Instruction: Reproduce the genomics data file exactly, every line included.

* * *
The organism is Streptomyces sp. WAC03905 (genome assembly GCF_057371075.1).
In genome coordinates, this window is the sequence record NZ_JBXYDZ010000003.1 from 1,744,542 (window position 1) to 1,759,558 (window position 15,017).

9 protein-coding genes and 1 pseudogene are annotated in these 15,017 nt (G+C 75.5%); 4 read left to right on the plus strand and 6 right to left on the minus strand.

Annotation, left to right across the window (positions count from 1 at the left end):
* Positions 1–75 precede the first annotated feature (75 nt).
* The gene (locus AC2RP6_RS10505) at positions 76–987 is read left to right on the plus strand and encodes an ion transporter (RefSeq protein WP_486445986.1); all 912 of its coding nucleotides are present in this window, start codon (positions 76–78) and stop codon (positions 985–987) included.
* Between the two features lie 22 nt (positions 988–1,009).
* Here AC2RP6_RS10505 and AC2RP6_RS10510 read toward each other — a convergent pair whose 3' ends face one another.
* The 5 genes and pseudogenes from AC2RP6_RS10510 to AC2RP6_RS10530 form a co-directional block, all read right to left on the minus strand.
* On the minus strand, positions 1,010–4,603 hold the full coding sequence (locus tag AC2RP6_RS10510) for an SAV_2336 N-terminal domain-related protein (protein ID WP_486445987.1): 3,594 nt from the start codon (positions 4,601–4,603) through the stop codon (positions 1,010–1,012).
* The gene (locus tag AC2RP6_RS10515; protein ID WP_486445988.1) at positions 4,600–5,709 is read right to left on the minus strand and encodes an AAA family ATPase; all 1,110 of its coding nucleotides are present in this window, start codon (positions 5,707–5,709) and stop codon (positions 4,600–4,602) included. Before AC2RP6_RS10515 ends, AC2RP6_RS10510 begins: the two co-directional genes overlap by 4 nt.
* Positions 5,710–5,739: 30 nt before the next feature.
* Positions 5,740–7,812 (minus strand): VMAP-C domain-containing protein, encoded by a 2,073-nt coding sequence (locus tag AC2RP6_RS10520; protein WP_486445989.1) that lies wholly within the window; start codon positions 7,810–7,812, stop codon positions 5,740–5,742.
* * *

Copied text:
The organism is Streptomyces sp. WAC03905 (genome assembly GCF_057371075.1).
In genome coordinates, this window is the sequence record NZ_JBXYDZ010000003.1 from 1,744,542 (window position 1) to 1,759,558 (window position 15,017).

9 protein-coding genes and 1 pseudogene are annotated in these 15,017 nt (G+C 75.5%); 4 read left to right on the plus strand and 6 right to left on the minus strand.

Annotation, left to right across the window (positions count from 1 at the left end):
* Positions 1–75 precede the first annotated feature (75 nt).
* The gene (locus AC2RP6_RS10505) at positions 76–987 is read left to right on the plus strand and encodes an ion transporter (RefSeq protein WP_486445986.1); all 912 of its coding nucleotides are present in this window, start codon (positions 76–78) and stop codon (positions 985–987) included.
* Between the two features lie 22 nt (positions 988–1,009).
* Here AC2RP6_RS10505 and AC2RP6_RS10510 read toward each other — a convergent pair whose 3' ends face one another.
* The 5 genes and pseudogenes from AC2RP6_RS10510 to AC2RP6_RS10530 form a co-directional block, all read right to left on the minus strand.
* On the minus strand, positions 1,010–4,603 hold the full coding sequence (locus tag AC2RP6_RS10510) for an SAV_2336 N-terminal domain-related protein (protein ID WP_486445987.1): 3,594 nt from the start codon (positions 4,601–4,603) through the stop codon (positions 1,010–1,012).
* The gene (locus tag AC2RP6_RS10515; protein ID WP_486445988.1) at positions 4,600–5,709 is read right to left on the minus strand and encodes an AAA family ATPase; all 1,110 of its coding nucleotides are present in this window, start codon (positions 5,707–5,709) and stop codon (positions 4,600–4,602) included. Before AC2RP6_RS10515 ends, AC2RP6_RS10510 begins: the two co-directional genes overlap by 4 nt.
* Positions 5,710–5,739: 30 nt before the next feature.
* Positions 5,740–7,812 (minus strand): VMAP-C domain-containing protein, encoded by a 2,073-nt coding sequence (locus tag AC2RP6_RS10520; protein WP_486445989.1) that lies wholly within the window; start codon positions 7,810–7,812, stop codon positions 5,740–5,742.